Last year I wrote the following in my post-San Diego Comic Con 2022 write up, “Here at MediaMikes, we’re fairly confident SDCC 2023 will be better.” I’m glad I didn’t say that we’re fairly confident things will get back to a chaotic normal. SDCC 2023 could be summarized as last-minute disorganized chaos. From 2020-2022, it was the pandemic that rattled things in San Diego, but now it’s the strike.
First off, we’re not blaming the writers or actors. What they’re doing is noble and they deserve the pay and respect that they’re demanding. We even got to talk to a few striking writers and actors at SDCC and they expressed their utmost appreciation and admiration for the convention. But what that did to the studios attending, as well as the fans attending, is what really caused some of the more massive headaches at this year’s iteration of SDCC. I don’t want this to be a negative piece, so I’ll start with some of the positives we witnessed at SDCC.
Because the infamous Hall H didn’t have Marvel or big names, a lot of the people who would most likely be spending their weekend in line for Hall H had plenty of time to visit a busy exhibit floor, which we assumed translated to more cash for those selling their merchandise; and there was plenty to go around. From the usual comics and art, we saw a fascinating array of goods directed at all nerds, including those who aren’t. If those Hall H line people weren’t going to the sales floor, they were going to smaller panels where some much deserved unknowns got some well-deserved attention. In the few smaller panels we attended, we definitely noticed rooms filling to capacity which meant more eyeballs on small studios and products. We think that’s great for independent artists and others who were still able to attend.
The lack of Hall H luster also meant that SDCC offsites were busier. Some of the studios and entities really stepped up their game this year with free goodies that were worth their weight (and wait) in gold. For instance, “Only Murders in the Building” had fans solving puzzles for Selena Gomez make-up products (which aren’t cheap) while Paramount+ showcased a wide variety of their programs with goods along-the-way, including an actual “Good Burger,” spray-on tattoos, and “1923” photo ops. For Trekkies, you also got your chance to sit in THE captain’s chair. Hulu also managed to hand-out boxes of TV show pins that delighted hardcore fans of “Futurama,” “Solar Opposites,” and other animated shows. As for the best offsite, it really goes to “Interview with the Vampire,” by AMC+. The immersive offsite offered food, drink, goodies, posters and a near bite on the neck.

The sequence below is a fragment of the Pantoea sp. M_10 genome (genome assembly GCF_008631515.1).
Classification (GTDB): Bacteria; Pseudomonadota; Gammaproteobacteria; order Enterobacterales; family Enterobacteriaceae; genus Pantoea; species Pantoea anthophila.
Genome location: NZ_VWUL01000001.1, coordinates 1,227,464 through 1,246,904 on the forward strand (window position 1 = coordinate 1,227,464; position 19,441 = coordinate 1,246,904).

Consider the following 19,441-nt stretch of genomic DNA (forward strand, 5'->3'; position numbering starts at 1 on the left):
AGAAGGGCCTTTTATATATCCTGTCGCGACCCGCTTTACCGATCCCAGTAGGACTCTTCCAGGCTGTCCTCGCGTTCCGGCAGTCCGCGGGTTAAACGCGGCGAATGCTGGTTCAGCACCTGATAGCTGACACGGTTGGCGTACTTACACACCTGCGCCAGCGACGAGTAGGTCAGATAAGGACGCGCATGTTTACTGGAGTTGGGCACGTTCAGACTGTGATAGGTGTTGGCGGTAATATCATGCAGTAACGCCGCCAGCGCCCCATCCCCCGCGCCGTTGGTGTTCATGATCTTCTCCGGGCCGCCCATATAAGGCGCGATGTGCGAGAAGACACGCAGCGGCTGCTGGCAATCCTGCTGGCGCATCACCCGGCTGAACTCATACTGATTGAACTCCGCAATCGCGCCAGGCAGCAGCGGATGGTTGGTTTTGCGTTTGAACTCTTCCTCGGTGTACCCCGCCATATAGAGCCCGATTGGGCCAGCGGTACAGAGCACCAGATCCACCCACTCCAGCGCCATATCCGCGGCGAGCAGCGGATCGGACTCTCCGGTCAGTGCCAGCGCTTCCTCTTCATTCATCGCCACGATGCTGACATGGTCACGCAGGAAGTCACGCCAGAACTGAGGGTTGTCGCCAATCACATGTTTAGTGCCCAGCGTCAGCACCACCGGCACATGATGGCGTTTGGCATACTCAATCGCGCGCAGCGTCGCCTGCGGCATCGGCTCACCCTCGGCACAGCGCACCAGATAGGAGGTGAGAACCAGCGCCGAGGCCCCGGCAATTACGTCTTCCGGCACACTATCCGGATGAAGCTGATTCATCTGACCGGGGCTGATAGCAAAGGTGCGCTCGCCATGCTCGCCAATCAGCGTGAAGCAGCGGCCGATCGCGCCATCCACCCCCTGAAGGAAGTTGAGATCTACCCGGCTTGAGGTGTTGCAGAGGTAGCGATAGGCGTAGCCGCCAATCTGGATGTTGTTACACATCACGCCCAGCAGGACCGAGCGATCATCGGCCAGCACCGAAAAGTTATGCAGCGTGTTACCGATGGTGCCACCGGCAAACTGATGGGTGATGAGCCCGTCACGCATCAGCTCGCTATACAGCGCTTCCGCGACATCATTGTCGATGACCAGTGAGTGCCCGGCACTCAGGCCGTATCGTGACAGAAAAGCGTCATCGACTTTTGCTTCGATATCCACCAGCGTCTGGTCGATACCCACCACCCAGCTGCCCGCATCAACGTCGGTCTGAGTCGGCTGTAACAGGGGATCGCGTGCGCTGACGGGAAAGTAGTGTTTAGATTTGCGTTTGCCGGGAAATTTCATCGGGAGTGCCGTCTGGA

Unfortunately though, not all that glitters is gold. A24 may have a mess on its hands because of its “Talk to Me” screening. Nothing against the directors or actors, but A24 really bungled the secret screening, leaving hundreds and hundreds of upset fans, some of whom had waited all day to see the movie. While A24 movies may be fantastic, their PR and handling of the screenings are abysmal. That being said, the people behind SDCC have plenty of blame as well. Because of the strike, the biggest name attending this year was Jamie Lee Curtis who was touting her new comic book. Instead of moving her to Hall H, they kept her in a significantly smaller room which led to one of the longest lines of the entire con. They also have failed to bring back one vital thing for those who stand and walk all day, carpet. The floors would have been less merciful if fans got to actually stand on something that wasn’t concrete.
All in all, SDCC continues to be my geeky love/hate relationship. While I look forward to it every year and get excited with each passing day, the hate in the relationship sometimes boils over during or after the convention itself. As I become a hardened con goer, I’ve learned to pick and choose my battles every year. Even though I still go home licking my wounds, I also go home with fond memories and goodies. So even though my feet are sore, my skin is burnt and at times I found myself looking from the outside in on various things I wanted to attend, SDCC remains a flawed geek mecca. As for next year…let’s just hope the old phrase, “bad things come in threes,” doesn’t come to fruition for SDCC 2024.